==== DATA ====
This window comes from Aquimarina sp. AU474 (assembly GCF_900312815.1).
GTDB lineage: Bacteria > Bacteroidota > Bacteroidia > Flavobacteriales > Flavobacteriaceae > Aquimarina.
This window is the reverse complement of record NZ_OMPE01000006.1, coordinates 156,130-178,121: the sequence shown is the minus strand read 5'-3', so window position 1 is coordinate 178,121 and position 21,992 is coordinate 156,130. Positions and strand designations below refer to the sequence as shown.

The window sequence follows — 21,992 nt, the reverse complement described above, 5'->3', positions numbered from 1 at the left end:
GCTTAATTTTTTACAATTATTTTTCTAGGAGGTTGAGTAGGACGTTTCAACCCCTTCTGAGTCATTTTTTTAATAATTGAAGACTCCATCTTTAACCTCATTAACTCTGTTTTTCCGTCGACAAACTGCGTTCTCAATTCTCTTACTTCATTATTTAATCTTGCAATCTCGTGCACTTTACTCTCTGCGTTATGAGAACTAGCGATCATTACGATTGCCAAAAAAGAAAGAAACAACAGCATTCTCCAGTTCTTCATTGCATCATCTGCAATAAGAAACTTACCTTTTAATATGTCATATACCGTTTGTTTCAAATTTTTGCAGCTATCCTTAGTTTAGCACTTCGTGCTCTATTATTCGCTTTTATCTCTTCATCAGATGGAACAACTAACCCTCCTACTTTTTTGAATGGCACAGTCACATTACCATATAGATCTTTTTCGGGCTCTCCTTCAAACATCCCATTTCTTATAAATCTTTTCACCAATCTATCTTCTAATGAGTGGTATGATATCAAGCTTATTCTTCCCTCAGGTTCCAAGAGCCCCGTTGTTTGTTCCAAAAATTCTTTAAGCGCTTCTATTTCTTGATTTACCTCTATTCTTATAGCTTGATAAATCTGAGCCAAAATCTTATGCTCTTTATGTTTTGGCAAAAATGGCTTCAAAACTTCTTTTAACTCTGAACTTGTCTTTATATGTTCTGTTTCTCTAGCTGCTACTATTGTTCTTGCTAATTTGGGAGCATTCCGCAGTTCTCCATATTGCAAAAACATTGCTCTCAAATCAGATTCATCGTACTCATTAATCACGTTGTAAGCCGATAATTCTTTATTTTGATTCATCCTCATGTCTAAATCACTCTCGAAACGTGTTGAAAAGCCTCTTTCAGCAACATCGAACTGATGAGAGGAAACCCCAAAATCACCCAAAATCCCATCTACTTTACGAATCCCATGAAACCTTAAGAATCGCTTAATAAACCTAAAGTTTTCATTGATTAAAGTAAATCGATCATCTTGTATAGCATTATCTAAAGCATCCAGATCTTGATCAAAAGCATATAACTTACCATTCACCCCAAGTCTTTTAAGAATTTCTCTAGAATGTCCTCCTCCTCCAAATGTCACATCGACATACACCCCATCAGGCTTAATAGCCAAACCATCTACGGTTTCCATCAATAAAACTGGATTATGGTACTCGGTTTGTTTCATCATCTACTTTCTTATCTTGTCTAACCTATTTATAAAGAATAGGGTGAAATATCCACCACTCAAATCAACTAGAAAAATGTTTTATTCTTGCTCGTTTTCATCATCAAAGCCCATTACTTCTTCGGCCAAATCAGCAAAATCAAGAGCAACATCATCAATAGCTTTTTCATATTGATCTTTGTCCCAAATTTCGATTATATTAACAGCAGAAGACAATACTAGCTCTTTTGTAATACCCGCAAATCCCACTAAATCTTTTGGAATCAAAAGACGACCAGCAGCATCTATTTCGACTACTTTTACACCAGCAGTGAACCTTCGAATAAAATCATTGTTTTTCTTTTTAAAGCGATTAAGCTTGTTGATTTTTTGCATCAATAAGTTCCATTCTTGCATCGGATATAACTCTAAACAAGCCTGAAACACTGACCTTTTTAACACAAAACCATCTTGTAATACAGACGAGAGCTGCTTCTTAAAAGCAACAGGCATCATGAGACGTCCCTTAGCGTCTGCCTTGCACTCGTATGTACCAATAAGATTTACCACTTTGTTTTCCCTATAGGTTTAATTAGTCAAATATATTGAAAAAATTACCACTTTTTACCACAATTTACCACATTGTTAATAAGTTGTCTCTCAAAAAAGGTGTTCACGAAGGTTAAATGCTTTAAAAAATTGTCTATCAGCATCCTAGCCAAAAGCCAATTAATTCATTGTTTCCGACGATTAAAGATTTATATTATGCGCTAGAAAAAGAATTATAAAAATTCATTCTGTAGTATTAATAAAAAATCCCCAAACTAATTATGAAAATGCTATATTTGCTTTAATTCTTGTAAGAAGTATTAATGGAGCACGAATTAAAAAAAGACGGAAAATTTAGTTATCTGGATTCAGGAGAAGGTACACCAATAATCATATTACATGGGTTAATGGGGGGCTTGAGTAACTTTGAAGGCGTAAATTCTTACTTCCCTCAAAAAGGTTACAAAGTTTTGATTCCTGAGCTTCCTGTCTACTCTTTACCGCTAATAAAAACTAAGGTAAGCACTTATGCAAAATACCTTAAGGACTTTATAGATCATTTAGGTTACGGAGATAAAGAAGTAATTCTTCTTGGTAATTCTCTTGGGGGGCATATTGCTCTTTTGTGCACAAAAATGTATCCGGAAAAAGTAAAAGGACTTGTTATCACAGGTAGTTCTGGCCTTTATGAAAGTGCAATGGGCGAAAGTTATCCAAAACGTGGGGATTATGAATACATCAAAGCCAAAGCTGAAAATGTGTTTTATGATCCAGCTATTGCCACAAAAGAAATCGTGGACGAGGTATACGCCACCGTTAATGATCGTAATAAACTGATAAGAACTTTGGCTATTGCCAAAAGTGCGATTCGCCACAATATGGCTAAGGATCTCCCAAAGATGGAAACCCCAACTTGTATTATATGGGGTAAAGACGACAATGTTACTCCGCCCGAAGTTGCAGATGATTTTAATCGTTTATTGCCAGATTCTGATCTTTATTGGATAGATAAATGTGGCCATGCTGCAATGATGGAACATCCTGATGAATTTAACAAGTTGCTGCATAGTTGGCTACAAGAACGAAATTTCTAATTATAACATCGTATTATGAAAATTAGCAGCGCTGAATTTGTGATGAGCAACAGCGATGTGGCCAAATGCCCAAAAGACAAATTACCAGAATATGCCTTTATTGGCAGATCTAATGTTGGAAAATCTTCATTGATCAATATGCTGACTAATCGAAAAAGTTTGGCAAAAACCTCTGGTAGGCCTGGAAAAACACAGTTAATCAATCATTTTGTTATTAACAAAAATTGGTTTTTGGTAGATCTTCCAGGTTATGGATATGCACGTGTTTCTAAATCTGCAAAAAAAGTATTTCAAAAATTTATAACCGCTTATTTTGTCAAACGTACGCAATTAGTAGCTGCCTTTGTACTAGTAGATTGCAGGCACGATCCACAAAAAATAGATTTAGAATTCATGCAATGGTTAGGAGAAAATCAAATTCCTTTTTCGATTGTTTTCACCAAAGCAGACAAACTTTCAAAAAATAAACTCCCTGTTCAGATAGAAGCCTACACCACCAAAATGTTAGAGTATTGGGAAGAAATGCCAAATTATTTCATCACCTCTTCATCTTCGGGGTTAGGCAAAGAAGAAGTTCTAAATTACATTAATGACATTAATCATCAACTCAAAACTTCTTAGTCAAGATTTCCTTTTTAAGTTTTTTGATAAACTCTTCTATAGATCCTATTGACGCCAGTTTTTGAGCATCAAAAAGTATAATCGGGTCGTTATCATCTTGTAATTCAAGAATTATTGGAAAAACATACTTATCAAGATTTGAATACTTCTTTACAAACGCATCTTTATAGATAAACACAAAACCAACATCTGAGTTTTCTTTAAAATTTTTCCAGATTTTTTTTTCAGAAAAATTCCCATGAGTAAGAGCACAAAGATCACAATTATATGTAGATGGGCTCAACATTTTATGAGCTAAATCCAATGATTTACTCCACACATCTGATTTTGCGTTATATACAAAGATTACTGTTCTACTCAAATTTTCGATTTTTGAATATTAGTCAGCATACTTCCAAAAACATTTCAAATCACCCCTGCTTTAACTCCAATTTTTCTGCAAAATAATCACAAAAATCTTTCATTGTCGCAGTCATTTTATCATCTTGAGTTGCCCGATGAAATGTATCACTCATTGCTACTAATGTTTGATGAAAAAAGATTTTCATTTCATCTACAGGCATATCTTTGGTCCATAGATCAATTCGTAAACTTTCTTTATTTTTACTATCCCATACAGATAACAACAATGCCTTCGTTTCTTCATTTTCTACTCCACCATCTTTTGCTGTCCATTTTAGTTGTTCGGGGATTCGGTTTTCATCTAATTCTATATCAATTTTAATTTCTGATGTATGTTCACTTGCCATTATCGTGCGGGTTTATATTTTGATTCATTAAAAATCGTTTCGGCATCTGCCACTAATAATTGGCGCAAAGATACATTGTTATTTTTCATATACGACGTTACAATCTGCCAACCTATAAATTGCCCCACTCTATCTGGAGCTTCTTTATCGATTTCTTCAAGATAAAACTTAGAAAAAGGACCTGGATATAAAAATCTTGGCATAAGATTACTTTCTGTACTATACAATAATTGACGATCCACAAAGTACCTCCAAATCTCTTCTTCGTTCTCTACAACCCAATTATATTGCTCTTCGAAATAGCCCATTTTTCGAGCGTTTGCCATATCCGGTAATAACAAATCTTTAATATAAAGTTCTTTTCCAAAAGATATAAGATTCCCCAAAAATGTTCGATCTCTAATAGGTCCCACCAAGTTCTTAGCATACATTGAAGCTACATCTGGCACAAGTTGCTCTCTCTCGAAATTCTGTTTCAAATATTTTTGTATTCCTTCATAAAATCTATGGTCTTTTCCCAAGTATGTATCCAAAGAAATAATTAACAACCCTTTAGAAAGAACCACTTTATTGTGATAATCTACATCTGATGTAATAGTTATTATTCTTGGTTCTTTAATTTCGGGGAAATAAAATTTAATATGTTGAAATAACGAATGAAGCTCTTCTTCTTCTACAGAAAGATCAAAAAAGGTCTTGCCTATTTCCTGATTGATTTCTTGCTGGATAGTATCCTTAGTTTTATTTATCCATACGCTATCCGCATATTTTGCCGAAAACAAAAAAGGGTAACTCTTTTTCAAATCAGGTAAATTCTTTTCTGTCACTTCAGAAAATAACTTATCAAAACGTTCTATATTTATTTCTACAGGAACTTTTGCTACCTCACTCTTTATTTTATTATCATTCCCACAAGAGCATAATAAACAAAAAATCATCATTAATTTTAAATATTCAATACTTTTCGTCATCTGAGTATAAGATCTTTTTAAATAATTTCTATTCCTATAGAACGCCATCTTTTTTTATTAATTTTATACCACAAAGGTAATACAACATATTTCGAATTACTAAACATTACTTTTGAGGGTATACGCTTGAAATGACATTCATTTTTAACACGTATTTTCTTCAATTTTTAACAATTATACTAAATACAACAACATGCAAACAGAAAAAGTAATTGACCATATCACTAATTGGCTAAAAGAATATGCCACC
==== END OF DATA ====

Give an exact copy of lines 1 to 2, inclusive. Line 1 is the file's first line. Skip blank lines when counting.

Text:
This window comes from Aquimarina sp. AU474 (assembly GCF_900312815.1).
GTDB lineage: Bacteria > Bacteroidota > Bacteroidia > Flavobacteriales > Flavobacteriaceae > Aquimarina.